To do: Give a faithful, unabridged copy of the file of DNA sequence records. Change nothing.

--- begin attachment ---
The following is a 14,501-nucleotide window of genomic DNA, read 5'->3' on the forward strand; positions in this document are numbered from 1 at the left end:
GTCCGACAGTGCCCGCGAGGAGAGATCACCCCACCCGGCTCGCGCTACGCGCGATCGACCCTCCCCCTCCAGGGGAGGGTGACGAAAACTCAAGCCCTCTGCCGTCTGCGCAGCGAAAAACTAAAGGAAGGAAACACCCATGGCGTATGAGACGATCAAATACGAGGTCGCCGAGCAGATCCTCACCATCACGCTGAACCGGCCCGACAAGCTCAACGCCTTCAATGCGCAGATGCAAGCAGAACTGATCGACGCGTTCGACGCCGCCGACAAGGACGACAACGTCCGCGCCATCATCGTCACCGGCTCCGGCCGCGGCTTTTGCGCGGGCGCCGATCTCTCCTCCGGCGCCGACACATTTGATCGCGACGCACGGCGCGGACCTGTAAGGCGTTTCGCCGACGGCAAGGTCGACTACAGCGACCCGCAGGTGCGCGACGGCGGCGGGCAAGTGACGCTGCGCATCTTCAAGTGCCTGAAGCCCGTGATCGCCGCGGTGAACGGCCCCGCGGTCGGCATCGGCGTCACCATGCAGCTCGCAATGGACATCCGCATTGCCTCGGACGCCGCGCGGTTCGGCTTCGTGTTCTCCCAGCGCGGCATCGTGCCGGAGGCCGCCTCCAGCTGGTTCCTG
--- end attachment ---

The following is a 14,501-nucleotide window of genomic DNA, read 5'->3' on the forward strand; positions in this document are numbered from 1 at the left end:
GTCCGACAGTGCCCGCGAGGAGAGATCACCCCACCCGGCTCGCGCTACGCGCGATCGACCCTCCCCCTCCAGGGGAGGGTGACGAAAACTCAAGCCCTCTGCCGTCTGCGCAGCGAAAAACTAAAGGAAGGAAACACCCATGGCGTATGAGACGATCAAATACGAGGTCGCCGAGCAGATCCTCACCATCACGCTGAACCGGCCCGACAAGCTCAACGCCTTCAATGCGCAGATGCAAGCAGAACTGATCGACGCGTTCGACGCCGCCGACAAGGACGACAACGTCCGCGCCATCATCGTCACCGGCTCCGGCCGCGGCTTTTGCGCGGGCGCCGATCTCTCCTCCGGCGCCGACACATTTGATCGCGACGCACGGCGCGGACCTGTAAGGCGTTTCGCCGACGGCAAGGTCGACTACAGCGACCCGCAGGTGCGCGACGGCGGCGGGCAAGTGACGCTGCGCATCTTCAAGTGCCTGAAGCCCGTGATCGCCGCGGTGAACGGCCCCGCGGTCGGCATCGGCGTCACCATGCAGCTCGCAATGGACATCCGCATTGCCTCGGACGCCGCGCGGTTCGGCTTCGTGTTCTCCCAGCGCGGCATCGTGCCGGAGGCCGCCTCCAGCTGGTTCCTG